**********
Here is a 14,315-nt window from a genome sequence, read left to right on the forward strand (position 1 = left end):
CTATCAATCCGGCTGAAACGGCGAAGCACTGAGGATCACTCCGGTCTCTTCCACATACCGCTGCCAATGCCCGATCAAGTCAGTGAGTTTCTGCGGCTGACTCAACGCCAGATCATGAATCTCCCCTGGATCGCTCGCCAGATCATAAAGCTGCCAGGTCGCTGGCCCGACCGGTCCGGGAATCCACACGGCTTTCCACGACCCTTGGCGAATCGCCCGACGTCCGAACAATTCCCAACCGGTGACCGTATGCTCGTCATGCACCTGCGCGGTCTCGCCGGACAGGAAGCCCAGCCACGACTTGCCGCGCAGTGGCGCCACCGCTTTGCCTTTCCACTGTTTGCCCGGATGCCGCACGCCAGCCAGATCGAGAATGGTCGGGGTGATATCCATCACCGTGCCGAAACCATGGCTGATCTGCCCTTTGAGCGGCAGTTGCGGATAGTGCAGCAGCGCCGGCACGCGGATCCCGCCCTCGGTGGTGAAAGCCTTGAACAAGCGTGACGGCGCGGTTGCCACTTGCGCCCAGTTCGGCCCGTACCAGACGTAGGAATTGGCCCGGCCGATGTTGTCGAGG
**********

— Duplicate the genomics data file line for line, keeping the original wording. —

Here is a 14,315-nt window from a genome sequence, read left to right on the forward strand (position 1 = left end):
CTATCAATCCGGCTGAAACGGCGAAGCACTGAGGATCACTCCGGTCTCTTCCACATACCGCTGCCAATGCCCGATCAAGTCAGTGAGTTTCTGCGGCTGACTCAACGCCAGATCATGAATCTCCCCTGGATCGCTCGCCAGATCATAAAGCTGCCAGGTCGCTGGCCCGACCGGTCCGGGAATCCACACGGCTTTCCACGACCCTTGGCGAATCGCCCGACGTCCGAACAATTCCCAACCGGTGACCGTATGCTCGTCATGCACCTGCGCGGTCTCGCCGGACAGGAAGCCCAGCCACGACTTGCCGCGCAGTGGCGCCACCGCTTTGCCTTTCCACTGTTTGCCCGGATGCCGCACGCCAGCCAGATCGAGAATGGTCGGGGTGATATCCATCACCGTGCCGAAACCATGGCTGATCTGCCCTTTGAGCGGCAGTTGCGGATAGTGCAGCAGCGCCGGCACGCGGATCCCGCCCTCGGTGGTGAAAGCCTTGAACAAGCGTGACGGCGCGGTTGCCACTTGCGCCCAGTTCGGCCCGTACCAGACGTAGGAATTGGCCCGGCCGATGTTGTCGAGG